World Arm Wrestling Championships exceeds all expectations, puts Mesquite on the map internationally
In what was this city’s most unique event ever, the 2010 World Arm Wrestling Championships wrapped up a four-day run Saturday at the CasaBlanca Event Center attracting more than 1,300 competitors from 40 countries.
Combining the color with the allure of world-wide attention, the Olympic-like gathering featured countless classes for everyone including boys and girls, men and women and handicapped. Considered the largest arm wrestling event in the history of North America, another 600-700 from Middle East countries would have made the trip had they been able to secure visas.
Russia led the onslaught of long-distance travelers mounting 302 points behind 109 entrants to beat the USA (258) and Ukraine (197). No one will ever forget the opening ceremonies at the CasaBlanca Event Center Wednesday, Dec. 8 when a member of the Russian team proclaimed during an interview “We’re going to kick butt.”
However, everyone was a winner in this special event ranging from McCarran International Airport in Las Vegas to the car rental companies needed for the 80-mile trip to Mesquite; along with the city of Mesquite which was bustling during what otherwise would have been a slow month.
From the promoter Bill Collins of Los Banos, Calif. to every Black Gaming executive and the long list of competitors of all ages, the 2010 World Arm Wrestling Championships drew rave responses for an action-packed four days that turned this city 80 miles north of Las Vegas into a true Olympic Village.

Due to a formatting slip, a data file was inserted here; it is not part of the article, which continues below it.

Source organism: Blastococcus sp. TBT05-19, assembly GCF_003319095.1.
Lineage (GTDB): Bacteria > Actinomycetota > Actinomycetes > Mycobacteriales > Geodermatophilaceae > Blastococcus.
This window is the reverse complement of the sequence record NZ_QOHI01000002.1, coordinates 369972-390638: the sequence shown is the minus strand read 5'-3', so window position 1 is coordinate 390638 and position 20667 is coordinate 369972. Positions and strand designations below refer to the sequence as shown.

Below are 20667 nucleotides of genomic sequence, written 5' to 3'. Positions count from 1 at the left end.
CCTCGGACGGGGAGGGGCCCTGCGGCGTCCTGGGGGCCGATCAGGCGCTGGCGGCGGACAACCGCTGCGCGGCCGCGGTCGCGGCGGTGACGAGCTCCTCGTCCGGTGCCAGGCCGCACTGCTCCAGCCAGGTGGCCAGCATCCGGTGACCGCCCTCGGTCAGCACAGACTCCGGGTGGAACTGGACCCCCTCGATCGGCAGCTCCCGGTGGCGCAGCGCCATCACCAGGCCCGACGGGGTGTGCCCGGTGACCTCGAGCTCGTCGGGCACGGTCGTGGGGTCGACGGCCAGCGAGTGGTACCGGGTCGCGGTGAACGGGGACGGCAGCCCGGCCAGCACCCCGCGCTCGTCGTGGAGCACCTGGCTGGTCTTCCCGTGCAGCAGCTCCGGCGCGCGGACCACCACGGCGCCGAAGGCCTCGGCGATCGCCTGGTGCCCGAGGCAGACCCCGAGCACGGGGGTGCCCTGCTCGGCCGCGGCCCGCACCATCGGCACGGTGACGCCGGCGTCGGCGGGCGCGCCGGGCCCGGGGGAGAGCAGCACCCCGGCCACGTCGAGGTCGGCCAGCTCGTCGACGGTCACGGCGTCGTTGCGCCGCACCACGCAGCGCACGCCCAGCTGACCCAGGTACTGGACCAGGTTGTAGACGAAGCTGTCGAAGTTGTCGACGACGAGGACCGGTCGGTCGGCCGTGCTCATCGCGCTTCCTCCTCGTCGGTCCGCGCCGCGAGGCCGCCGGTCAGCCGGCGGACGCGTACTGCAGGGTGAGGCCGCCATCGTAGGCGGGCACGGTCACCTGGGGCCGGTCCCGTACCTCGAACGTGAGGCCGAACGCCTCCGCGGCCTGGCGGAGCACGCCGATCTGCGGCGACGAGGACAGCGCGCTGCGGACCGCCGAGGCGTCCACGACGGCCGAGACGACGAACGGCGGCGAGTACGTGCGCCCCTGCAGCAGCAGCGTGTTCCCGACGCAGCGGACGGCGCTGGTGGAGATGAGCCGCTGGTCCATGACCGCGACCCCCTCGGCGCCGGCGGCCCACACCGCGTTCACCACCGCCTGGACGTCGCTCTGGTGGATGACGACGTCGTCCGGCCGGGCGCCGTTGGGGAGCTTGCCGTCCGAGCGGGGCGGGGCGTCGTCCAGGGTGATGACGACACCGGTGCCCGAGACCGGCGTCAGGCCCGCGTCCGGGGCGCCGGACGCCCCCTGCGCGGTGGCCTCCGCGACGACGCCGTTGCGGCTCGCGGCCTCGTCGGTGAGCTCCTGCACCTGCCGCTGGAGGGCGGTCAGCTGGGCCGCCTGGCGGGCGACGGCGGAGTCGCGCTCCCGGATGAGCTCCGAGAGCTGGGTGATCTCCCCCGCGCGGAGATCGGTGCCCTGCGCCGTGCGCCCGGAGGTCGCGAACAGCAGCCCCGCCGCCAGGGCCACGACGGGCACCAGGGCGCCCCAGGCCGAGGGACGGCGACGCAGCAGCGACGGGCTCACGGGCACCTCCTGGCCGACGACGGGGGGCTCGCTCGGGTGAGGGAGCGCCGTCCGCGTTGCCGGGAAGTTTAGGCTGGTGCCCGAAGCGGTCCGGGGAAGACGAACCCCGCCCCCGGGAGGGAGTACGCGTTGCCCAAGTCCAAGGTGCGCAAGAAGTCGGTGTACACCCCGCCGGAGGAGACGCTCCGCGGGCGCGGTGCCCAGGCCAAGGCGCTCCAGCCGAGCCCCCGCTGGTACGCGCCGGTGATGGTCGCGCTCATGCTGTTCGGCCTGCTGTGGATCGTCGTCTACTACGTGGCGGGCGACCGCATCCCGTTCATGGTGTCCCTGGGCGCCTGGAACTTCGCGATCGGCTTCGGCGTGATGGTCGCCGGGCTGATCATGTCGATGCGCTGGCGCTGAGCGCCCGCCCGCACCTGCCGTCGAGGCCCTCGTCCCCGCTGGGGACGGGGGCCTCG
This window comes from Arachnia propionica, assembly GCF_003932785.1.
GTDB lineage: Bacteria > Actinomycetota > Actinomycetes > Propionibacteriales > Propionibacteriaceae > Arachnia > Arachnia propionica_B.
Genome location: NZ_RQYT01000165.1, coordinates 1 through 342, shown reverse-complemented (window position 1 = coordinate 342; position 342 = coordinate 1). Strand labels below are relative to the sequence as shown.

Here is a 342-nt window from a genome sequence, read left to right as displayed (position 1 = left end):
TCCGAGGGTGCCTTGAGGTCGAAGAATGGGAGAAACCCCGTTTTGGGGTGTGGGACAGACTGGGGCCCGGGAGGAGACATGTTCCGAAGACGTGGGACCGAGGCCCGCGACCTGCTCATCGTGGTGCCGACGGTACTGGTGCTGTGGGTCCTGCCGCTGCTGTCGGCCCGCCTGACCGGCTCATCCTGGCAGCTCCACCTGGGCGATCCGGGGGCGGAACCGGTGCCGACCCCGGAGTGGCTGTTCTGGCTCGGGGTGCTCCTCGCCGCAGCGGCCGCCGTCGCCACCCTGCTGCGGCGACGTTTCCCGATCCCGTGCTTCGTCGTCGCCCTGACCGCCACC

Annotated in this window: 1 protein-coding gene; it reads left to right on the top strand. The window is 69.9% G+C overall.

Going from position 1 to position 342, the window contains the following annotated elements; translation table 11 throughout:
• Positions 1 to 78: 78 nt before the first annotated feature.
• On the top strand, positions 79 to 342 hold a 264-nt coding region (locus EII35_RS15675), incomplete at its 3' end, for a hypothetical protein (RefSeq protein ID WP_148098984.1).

“It went much better than I expected,” said Collins, himself a competitor in Mesquite and the founder of the National Arm Wrestling Foundation in Northern California. “As far as the support and the participants, we were hoping for 900 participants– and we would have had another 600-700 above our final number had it not been for the fact that the arm wrestlers from the Middle Eastern countries could not get their visas.
“This was a home run, for sure.”
Announcer Keith Koenig, who is also the president of the BC Armwrestling Association in Kelowna, BC Canada, lauded the event.
“I think it was very well organized,” said Koenig.
German world champion Petra Spatz also praised the event.
“We had a lot of fun here,” she said. “Everything was prepared very well.”
Among the many that drove to the event was Laurelle Borstmayer, who followed her three children in the competition. With sons Jared, 19 and Jayden, 13; along with daughter, Lacey, 17, Mrs. Borstmayer and her family were visiting their third World Arm Wrestling Championship.
“We were at the one in Kelowna, B.C., Canada in 2008 and near Venice, Italy in 2009,” said Mrs. Borstmayer, whose family made the 3,000 kilometer drive from Saskatchewan, Canada to Mesquite in 24 hours. “It’s nice and warm here and that’s really nice considering that it’s 20 below at home right now.
“I like Mesquite. I have seen many of the same people here many times.”